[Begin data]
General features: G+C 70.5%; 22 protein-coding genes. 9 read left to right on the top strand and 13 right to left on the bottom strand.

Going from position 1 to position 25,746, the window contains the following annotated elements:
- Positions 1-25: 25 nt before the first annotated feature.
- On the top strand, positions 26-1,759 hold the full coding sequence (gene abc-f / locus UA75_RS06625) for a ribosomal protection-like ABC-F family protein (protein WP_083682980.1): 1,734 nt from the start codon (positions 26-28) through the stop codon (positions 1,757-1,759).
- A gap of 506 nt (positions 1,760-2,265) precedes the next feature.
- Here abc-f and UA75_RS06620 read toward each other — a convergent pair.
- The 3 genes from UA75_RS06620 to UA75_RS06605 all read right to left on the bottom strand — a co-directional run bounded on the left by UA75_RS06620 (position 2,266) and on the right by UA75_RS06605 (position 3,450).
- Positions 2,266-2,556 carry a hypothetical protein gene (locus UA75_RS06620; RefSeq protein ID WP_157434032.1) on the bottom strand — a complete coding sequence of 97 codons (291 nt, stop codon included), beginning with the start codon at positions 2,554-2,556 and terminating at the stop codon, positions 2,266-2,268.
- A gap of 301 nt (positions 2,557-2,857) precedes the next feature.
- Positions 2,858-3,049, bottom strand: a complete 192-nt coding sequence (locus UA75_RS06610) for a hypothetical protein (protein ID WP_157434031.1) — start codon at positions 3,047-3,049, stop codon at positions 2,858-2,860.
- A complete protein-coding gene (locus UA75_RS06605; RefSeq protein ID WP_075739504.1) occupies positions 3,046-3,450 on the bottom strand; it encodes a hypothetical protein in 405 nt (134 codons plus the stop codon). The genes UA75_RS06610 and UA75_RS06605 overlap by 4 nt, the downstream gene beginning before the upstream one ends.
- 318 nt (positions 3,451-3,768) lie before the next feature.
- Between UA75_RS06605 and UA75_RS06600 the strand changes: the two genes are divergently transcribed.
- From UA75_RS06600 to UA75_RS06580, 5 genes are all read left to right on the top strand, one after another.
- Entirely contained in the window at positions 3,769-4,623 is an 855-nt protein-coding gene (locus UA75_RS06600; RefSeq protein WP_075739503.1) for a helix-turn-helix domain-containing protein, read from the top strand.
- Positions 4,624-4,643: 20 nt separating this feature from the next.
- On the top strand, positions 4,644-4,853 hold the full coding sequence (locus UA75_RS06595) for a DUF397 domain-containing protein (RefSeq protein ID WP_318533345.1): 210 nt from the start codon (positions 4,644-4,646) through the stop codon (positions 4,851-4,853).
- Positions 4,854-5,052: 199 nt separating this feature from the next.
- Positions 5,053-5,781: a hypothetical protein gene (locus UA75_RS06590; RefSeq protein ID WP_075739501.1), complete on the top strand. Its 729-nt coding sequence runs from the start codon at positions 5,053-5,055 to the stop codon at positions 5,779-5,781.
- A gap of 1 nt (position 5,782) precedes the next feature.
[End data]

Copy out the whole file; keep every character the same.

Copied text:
General features: G+C 70.5%; 22 protein-coding genes. 9 read left to right on the top strand and 13 right to left on the bottom strand.

Going from position 1 to position 25,746, the window contains the following annotated elements:
- Positions 1-25: 25 nt before the first annotated feature.
- On the top strand, positions 26-1,759 hold the full coding sequence (gene abc-f / locus UA75_RS06625) for a ribosomal protection-like ABC-F family protein (protein WP_083682980.1): 1,734 nt from the start codon (positions 26-28) through the stop codon (positions 1,757-1,759).
- A gap of 506 nt (positions 1,760-2,265) precedes the next feature.
- Here abc-f and UA75_RS06620 read toward each other — a convergent pair.
- The 3 genes from UA75_RS06620 to UA75_RS06605 all read right to left on the bottom strand — a co-directional run bounded on the left by UA75_RS06620 (position 2,266) and on the right by UA75_RS06605 (position 3,450).
- Positions 2,266-2,556 carry a hypothetical protein gene (locus UA75_RS06620; RefSeq protein ID WP_157434032.1) on the bottom strand — a complete coding sequence of 97 codons (291 nt, stop codon included), beginning with the start codon at positions 2,554-2,556 and terminating at the stop codon, positions 2,266-2,268.
- A gap of 301 nt (positions 2,557-2,857) precedes the next feature.
- Positions 2,858-3,049, bottom strand: a complete 192-nt coding sequence (locus UA75_RS06610) for a hypothetical protein (protein ID WP_157434031.1) — start codon at positions 3,047-3,049, stop codon at positions 2,858-2,860.
- A complete protein-coding gene (locus UA75_RS06605; RefSeq protein ID WP_075739504.1) occupies positions 3,046-3,450 on the bottom strand; it encodes a hypothetical protein in 405 nt (134 codons plus the stop codon). The genes UA75_RS06610 and UA75_RS06605 overlap by 4 nt, the downstream gene beginning before the upstream one ends.
- 318 nt (positions 3,451-3,768) lie before the next feature.
- Between UA75_RS06605 and UA75_RS06600 the strand changes: the two genes are divergently transcribed.
- From UA75_RS06600 to UA75_RS06580, 5 genes are all read left to right on the top strand, one after another.
- Entirely contained in the window at positions 3,769-4,623 is an 855-nt protein-coding gene (locus UA75_RS06600; RefSeq protein WP_075739503.1) for a helix-turn-helix domain-containing protein, read from the top strand.
- Positions 4,624-4,643: 20 nt separating this feature from the next.
- On the top strand, positions 4,644-4,853 hold the full coding sequence (locus UA75_RS06595) for a DUF397 domain-containing protein (RefSeq protein ID WP_318533345.1): 210 nt from the start codon (positions 4,644-4,646) through the stop codon (positions 4,851-4,853).
- Positions 4,854-5,052: 199 nt separating this feature from the next.
- Positions 5,053-5,781: a hypothetical protein gene (locus UA75_RS06590; RefSeq protein ID WP_075739501.1), complete on the top strand. Its 729-nt coding sequence runs from the start codon at positions 5,053-5,055 to the stop codon at positions 5,779-5,781.
- A gap of 1 nt (position 5,782) precedes the next feature.